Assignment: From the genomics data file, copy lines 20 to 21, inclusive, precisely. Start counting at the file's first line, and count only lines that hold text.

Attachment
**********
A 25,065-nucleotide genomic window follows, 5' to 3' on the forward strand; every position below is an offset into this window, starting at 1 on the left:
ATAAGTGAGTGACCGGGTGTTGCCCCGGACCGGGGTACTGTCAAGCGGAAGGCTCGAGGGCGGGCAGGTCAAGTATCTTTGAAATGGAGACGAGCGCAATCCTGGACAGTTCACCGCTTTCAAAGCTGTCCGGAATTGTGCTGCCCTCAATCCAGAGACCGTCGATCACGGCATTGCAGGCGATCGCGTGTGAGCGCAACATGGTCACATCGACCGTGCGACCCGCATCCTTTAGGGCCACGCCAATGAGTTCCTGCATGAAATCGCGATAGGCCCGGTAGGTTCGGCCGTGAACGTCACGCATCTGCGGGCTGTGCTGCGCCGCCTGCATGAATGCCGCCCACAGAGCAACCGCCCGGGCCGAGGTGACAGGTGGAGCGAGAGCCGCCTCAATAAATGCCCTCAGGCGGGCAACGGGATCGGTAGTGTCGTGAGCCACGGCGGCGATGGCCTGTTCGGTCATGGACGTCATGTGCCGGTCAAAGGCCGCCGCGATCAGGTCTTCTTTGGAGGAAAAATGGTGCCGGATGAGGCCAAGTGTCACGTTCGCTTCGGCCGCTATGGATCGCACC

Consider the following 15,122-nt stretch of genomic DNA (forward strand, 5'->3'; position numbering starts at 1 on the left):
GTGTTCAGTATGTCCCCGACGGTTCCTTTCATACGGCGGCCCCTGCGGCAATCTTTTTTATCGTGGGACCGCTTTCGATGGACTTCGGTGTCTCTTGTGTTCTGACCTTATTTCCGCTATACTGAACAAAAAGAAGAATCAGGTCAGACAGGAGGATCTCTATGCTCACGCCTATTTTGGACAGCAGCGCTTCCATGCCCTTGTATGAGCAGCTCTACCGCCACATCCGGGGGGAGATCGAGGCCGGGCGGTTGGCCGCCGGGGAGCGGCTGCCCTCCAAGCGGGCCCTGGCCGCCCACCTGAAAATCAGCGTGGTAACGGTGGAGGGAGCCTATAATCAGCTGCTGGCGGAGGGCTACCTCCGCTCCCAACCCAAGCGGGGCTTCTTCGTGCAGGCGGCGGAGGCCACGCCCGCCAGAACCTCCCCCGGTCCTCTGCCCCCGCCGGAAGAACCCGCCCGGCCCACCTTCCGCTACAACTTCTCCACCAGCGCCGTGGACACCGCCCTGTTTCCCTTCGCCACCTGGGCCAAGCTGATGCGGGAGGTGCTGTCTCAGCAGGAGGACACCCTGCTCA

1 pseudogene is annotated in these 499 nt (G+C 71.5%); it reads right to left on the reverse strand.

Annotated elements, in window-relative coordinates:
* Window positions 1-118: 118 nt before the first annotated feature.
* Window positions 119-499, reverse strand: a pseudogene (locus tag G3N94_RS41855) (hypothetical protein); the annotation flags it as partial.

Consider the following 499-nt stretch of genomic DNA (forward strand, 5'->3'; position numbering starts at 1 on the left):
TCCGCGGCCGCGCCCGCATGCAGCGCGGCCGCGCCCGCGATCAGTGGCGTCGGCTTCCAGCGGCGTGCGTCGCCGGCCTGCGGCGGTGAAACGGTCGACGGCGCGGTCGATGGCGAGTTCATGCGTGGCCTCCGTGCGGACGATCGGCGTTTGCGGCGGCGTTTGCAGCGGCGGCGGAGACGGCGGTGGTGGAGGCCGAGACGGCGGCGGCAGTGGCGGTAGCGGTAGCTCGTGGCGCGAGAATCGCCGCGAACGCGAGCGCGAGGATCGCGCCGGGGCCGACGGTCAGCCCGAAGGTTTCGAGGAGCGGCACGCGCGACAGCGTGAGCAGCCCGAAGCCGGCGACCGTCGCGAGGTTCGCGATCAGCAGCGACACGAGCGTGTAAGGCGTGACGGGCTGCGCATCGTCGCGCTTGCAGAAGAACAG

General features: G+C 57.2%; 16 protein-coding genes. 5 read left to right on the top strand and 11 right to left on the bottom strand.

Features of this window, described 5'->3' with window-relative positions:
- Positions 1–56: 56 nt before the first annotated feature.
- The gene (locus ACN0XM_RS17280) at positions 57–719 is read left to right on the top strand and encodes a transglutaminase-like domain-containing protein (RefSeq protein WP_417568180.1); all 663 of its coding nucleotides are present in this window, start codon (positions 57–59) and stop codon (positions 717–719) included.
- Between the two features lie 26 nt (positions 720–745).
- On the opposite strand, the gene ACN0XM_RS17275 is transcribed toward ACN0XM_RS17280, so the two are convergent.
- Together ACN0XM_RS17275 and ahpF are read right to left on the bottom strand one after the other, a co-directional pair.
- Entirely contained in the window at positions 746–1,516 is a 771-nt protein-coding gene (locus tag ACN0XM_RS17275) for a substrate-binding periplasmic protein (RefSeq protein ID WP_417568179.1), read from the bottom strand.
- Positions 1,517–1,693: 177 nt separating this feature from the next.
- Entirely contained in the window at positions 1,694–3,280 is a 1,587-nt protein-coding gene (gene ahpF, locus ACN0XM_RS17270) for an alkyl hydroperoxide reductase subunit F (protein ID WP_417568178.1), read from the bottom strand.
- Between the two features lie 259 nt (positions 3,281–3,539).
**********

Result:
- Entirely contained in the window at positions 1,694–3,280 is a 1,587-nt protein-coding gene (gene ahpF, locus ACN0XM_RS17270) for an alkyl hydroperoxide reductase subunit F (protein ID WP_417568178.1), read from the bottom strand.
- Between the two features lie 259 nt (positions 3,281–3,539).